When he reached the bed, he sat up and said, “What?”

Christian, he heard in his own language. I am Jesus. I’m the Son of God. I’m your Lord. Will you follow Me? Follow Me. Follow Me.

“All of my soul went to Him. From that morning, I decided Jesus is my Saviour and Lord,” Christian said.

“From that time, I started serving the Lord... Everything changed. I became a new person.”

The cost of the cross

Christian returned to tell his wife what happened. “She believed me, and I and my wife were baptised on one day,” he said. Then they moved to Europe to escape the continuing violence in their country.

As the couple, by now parents to four children, settled into their new community, Christian sought to evangelise the people of his country. “There were thousands of [the people group] living in our town, and my wife was afraid to isolate from the community, and she was telling me to stop it,” Christian remembered.

“No,” he responded. “You have to obey the command of God. We have something very beautiful we have to share because our people need it.”

“I can’t calm down,” he told her. “Even if I want to, the Holy Spirit is pushing.”

Christian began sharing his faith on the Internet, where he encountered other believers from his country. His wife, however, was not happy.

“One day my wife came to me and said, ‘You have to choose: your Jesus or your family. I have never been a believer; I just said that to win you.’ It was a very bitter decision in my life. It changed everything,” Christian shared.

When he chose Jesus, his wife left him, taking their children with her.

Internet church, in-person meetings

Despite the tragedy of losing his family, Christian continued ministering to other people from his country on the Internet. Two or three years prior, if someone had asked whether there were believers from his country, Christian would have said no, the nation was 100 per cent Muslim. “But if you go to the Internet today, you can see many believers say, ‘I am [from this country], and I believe in Jesus Christ. You have many believers giving their testimony, even teaching. But what we need is physical meeting.”

In 2006, Christian met a long-time OM worker who had pioneered OM’s ministry amongst Christian’s people group. The two began to pray together. In 2007, for the first time, believers from Christian’s country gathered together in Europe. “In my town, we were three persons,” Christian remembered. “We prayed together. Our vision was clear. We want to see people [from our country] coming to the Lord.”

In 2015, they gathered believers from the people group again. This time, more than 80 believers attended the meeting. “There is a joy,” Christian stated. “I see every day new faces who are very, very thirsty… and they don’t know how to find God. We cannot win the people, but He can win the people through us.”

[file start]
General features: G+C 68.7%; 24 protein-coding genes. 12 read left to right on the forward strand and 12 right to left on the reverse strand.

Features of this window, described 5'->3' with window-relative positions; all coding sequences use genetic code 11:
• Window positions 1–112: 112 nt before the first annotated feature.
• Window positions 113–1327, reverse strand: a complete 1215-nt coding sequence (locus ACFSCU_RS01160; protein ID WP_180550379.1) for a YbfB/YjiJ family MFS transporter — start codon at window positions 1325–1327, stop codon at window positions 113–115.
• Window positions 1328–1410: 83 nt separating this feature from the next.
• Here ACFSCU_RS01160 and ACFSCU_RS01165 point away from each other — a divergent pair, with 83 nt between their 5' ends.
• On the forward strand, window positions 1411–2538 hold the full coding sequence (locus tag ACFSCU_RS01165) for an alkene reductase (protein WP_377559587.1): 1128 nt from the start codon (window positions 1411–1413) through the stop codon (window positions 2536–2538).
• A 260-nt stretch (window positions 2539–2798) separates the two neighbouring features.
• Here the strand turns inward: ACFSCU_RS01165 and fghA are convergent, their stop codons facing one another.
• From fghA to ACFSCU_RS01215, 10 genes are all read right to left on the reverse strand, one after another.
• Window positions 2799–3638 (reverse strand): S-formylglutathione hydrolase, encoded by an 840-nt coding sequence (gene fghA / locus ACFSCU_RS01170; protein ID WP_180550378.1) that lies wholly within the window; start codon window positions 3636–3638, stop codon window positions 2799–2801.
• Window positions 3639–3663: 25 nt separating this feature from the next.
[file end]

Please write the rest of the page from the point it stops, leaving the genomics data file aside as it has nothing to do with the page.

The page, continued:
“I lost everything, but I won Him…and I believe one day, everything will be ok,” Christian said. “I lost some friends, who were killed because of their faith in Jesus. They can kill our body, but they cannot touch our soul. I feel all the time that I have a good thing. Jesus is with us.”

New life

Christian’s first wife eventually married another man in their ethnic community, providing Christian a chance to reconcile with his children. Later, Christian also re-married a believing woman. Their son is named Peace.

Christian now leads OM’s ministry among the diaspora of his people. According to the OM field leader for the Arabian Peninsula, Christian wants to spread the gospel amongst his people through media made by ethnic believers. “They know how to reach their people in very difficult circumstances. We’re walking the road with them,” the field leader said.

Pray that God will transform Christian’s people from those promoting violence to those proclaiming Jesus as the Prince of Peace. Pray for believers from his country to endure through the persecution they face. Pray they will grow in their knowledge of God. Pray for God to provide financially for the ministries that reach out to this people group.

*Name changed

Nicole James is an international writer for OM, passionate about publishing stories of God’s work among the nations and telling people about the wonderful things He is doing around the world.

Credit: Nicole James · © 2017 OM International This e-mail address is being protected from spambots. You need JavaScript enabled to view it


OM exists to see vibrant communities of Jesus followers among the least reached.


to top ^